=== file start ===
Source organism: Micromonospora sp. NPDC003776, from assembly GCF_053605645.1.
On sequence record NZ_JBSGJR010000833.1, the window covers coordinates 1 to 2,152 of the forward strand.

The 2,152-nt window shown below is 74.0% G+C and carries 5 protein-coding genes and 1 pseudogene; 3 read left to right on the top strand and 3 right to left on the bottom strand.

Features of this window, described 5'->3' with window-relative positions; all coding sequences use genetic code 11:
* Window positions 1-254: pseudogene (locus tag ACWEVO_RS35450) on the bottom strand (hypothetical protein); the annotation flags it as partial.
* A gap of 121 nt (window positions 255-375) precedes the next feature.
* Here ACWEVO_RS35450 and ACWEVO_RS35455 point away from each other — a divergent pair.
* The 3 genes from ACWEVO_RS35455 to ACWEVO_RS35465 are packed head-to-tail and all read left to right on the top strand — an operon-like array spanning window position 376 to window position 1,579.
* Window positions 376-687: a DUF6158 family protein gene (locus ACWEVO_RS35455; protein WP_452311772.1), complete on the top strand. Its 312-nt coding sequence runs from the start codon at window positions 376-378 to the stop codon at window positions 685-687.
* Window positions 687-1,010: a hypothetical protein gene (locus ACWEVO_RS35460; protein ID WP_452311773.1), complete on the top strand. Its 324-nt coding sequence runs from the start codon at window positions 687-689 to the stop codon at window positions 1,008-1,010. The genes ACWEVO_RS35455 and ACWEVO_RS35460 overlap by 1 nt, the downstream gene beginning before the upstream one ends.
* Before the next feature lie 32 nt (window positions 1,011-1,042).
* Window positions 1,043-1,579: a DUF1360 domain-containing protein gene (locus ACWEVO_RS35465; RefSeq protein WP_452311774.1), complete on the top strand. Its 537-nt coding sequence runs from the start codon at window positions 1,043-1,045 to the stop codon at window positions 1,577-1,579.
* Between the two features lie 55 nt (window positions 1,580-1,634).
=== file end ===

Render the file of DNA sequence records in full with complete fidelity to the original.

Source organism: Micromonospora sp. NPDC003776, from assembly GCF_053605645.1.
On sequence record NZ_JBSGJR010000833.1, the window covers coordinates 1 to 2,152 of the forward strand.

The 2,152-nt window shown below is 74.0% G+C and carries 5 protein-coding genes and 1 pseudogene; 3 read left to right on the top strand and 3 right to left on the bottom strand.

Features of this window, described 5'->3' with window-relative positions; all coding sequences use genetic code 11:
* Window positions 1-254: pseudogene (locus tag ACWEVO_RS35450) on the bottom strand (hypothetical protein); the annotation flags it as partial.
* A gap of 121 nt (window positions 255-375) precedes the next feature.
* Here ACWEVO_RS35450 and ACWEVO_RS35455 point away from each other — a divergent pair.
* The 3 genes from ACWEVO_RS35455 to ACWEVO_RS35465 are packed head-to-tail and all read left to right on the top strand — an operon-like array spanning window position 376 to window position 1,579.
* Window positions 376-687: a DUF6158 family protein gene (locus ACWEVO_RS35455; protein WP_452311772.1), complete on the top strand. Its 312-nt coding sequence runs from the start codon at window positions 376-378 to the stop codon at window positions 685-687.
* Window positions 687-1,010: a hypothetical protein gene (locus ACWEVO_RS35460; protein ID WP_452311773.1), complete on the top strand. Its 324-nt coding sequence runs from the start codon at window positions 687-689 to the stop codon at window positions 1,008-1,010. The genes ACWEVO_RS35455 and ACWEVO_RS35460 overlap by 1 nt, the downstream gene beginning before the upstream one ends.
* Before the next feature lie 32 nt (window positions 1,011-1,042).
* Window positions 1,043-1,579: a DUF1360 domain-containing protein gene (locus ACWEVO_RS35465; RefSeq protein WP_452311774.1), complete on the top strand. Its 537-nt coding sequence runs from the start codon at window positions 1,043-1,045 to the stop codon at window positions 1,577-1,579.
* Between the two features lie 55 nt (window positions 1,580-1,634).